How often does it happen that a systemic or viscerogenic problem masquerades as a neuromuscular or musculoskeletal problem? There are very limited statistics to quantify how often organic disease masquerades or presents as NMS problems. Osteopathic physicians suggest this happens in approximately 1% of cases seen by physical therapists, but little data exist to confirm this estimate.4,5 At the present time, the screening concept remains a consensus-based approach patterned after the traditional medical model and research derived from military medicine (primarily case studies).

Efforts are underway to develop a physical therapists’ national database to collect patient/client data that can assist us in this effort. Again, until reliable data are available, it is up to each of us to look for evidence in peer-reviewed journals to guide us in this process.

Personal experience suggests the 1% figure would be higher if therapists were screening routinely. In support of this hypothesis, a systematic review of 64 cases involving physical therapist referral to physicians with subsequent diagnosis of a medical condition showed that 20% of referrals were for other concerns.6 Physical therapists involved in the cases were routinely performing screening examinations, regardless of whether or not the client was initially referred to the physical therapist by a physician.

These results demonstrate the importance of therapists screening beyond the chief presenting complaint (i.e., for this group the red flags were not related to the reason physical therapy was started). For example, one client came with diagnosis of cervical stenosis. She did have neck problems, but the therapist also observed an atypical skin lesion during the postural exam and subsequently made the referral.6

Key Factors to Consider

Three key factors that create a need for screening are:

If the medical diagnosis is delayed, then the correct diagnosis is eventually made when

There are times when a patient/client with NMS complaints is really experiencing the side effects of medications. In fact, this is probably the most common source of associated signs and symptoms observed in the clinic. Side effects of medication as a cause of associated signs and symptoms, including joint and muscle pain, will be discussed more completely in Chapter 2. Visceral pain mechanisms are the entire subject of Chapter 3.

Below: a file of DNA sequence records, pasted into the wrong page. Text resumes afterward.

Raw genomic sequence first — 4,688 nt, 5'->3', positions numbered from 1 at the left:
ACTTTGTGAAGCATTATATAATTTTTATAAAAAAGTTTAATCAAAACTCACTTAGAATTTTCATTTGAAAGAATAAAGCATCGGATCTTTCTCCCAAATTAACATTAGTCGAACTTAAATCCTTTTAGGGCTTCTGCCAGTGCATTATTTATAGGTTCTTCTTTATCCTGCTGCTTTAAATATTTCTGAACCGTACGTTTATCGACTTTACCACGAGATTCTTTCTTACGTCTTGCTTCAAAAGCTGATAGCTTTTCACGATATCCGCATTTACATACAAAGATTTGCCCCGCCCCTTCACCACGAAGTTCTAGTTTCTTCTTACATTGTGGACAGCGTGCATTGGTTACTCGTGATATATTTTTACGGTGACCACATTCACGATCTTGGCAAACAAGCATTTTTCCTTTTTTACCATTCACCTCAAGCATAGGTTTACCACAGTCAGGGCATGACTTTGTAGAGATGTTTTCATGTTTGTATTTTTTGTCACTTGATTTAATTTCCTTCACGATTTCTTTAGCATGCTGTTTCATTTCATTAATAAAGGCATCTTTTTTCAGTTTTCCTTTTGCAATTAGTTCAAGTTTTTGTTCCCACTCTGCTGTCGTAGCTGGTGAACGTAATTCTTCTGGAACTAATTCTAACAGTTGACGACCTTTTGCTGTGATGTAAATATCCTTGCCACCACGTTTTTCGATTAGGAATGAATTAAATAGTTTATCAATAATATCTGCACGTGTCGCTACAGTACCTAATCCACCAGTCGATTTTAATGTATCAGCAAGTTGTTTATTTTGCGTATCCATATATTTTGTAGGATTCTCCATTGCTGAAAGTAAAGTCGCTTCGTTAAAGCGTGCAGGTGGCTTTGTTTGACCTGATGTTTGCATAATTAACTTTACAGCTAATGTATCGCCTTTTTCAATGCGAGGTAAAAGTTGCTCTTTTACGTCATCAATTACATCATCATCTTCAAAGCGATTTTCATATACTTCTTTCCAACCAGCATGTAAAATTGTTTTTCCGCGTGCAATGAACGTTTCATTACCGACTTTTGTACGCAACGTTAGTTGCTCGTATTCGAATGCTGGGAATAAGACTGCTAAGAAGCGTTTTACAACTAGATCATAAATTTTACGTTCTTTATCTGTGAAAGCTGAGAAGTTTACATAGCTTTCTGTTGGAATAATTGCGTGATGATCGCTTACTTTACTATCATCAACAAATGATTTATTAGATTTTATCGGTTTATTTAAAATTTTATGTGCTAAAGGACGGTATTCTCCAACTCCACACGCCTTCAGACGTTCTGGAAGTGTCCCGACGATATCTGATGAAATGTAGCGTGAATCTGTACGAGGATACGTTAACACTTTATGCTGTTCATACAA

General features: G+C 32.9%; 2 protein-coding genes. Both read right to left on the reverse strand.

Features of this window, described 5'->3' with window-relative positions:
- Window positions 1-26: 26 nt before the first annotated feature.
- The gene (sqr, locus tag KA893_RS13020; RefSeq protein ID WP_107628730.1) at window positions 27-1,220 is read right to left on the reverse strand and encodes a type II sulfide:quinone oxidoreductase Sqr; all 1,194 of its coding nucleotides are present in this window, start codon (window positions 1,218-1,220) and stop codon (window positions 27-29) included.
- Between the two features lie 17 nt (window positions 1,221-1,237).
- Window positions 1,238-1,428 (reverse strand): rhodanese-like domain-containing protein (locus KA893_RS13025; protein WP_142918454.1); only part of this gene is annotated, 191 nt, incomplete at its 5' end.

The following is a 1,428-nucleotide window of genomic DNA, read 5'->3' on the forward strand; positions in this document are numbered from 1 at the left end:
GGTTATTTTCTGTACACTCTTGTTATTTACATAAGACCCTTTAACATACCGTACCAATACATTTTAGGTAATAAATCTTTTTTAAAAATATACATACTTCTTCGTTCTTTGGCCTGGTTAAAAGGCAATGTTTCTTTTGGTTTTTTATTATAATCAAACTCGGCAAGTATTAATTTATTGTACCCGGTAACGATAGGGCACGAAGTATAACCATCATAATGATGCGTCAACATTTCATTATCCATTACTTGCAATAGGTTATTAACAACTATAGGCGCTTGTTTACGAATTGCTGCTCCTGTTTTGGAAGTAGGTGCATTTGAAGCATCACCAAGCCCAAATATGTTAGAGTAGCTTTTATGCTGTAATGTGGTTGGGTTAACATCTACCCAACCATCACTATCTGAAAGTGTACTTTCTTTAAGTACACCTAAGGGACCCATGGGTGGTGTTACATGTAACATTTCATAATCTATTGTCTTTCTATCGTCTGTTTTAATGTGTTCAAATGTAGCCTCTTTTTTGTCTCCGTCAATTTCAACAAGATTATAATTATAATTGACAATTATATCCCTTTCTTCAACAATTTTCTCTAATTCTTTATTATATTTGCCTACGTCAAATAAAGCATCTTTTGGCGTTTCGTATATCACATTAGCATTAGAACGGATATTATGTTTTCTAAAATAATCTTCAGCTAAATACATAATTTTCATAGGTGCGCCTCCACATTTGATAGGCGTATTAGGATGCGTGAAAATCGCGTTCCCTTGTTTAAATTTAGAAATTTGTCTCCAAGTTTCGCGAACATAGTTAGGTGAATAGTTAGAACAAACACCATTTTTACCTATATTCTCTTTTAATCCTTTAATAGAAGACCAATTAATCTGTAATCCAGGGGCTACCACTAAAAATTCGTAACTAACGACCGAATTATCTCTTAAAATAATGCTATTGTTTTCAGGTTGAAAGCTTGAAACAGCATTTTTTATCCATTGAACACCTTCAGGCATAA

As for comorbidities, many patient/clients are affected by other conditions such as depression, diabetes, incontinence, obesity, chemical dependency, hypertension, osteoporosis, and deconditioning, to name just a few. These conditions can contribute to significant morbidity (and mortality) and must be documented as part of the problem list. Physical therapy intervention is often appropriate in affecting outcomes, and/or referral to a more appropriate health care or other professional may be needed.

Finally, consider the fact that some clients with a systemic or viscerogenic origin of NMS symptoms get better with physical therapy intervention. Perhaps there is a placebo effect. Perhaps there is a physiologic effect of movement on the diseased state. The therapist’s intervention may exert an influence on the neuroendocrine-immune axis as the body tries to regain homeostasis. You may have experienced this phenomenon yourself when coming down with a cold or symptoms of a virus. You felt much better and even symptom-free after exercising.

Movement, physical activity, and moderate exercise aid the body and boost the immune system,79 but sometimes such measures are unable to prevail, especially if other factors are present such as inadequate hydration, poor nutrition, fatigue, depression, immunosuppression, and stress. In such cases the condition will progress to the point that warning signs and symptoms will be observed or reported and/or the patient/client’s condition will deteriorate. The need for medical referral or consultation will become much more evident.

Reasons to Screen

There are many reasons why the therapist may need to screen for medical disease. Direct access (see definition and discussion later in this chapter) is only one of those reasons (Box 1-1).

Early detection and referral is the key to prevention of further significant comorbidities or complications. In all practice settings, therapists must know how to recognize systemic disease masquerading as NMS dysfunction. This includes practice by physician referral, practitioner of choice via the direct access model, or as a primary practitioner.

The practice of physical therapy has changed many times since it was first started with the Reconstruction Aides. Clinical practice, as it was shaped by World War I and then World War II, was eclipsed by the polio epidemic in the 1940s and 1950s. With the widespread use of the live, oral polio vaccine in 1963, polio was eradicated in the United States and clinical practice changed again (Fig. 1-1).

Today, most clients seen by therapists have impairments and disabilities that are clearly NMS-related (Fig. 1-2). Most of the time, the client history and mechanism of injury point to a known cause of movement dysfunction.


Fig. 1-2 (Courtesy Jim Baker, Missoula, Montana, 2005.)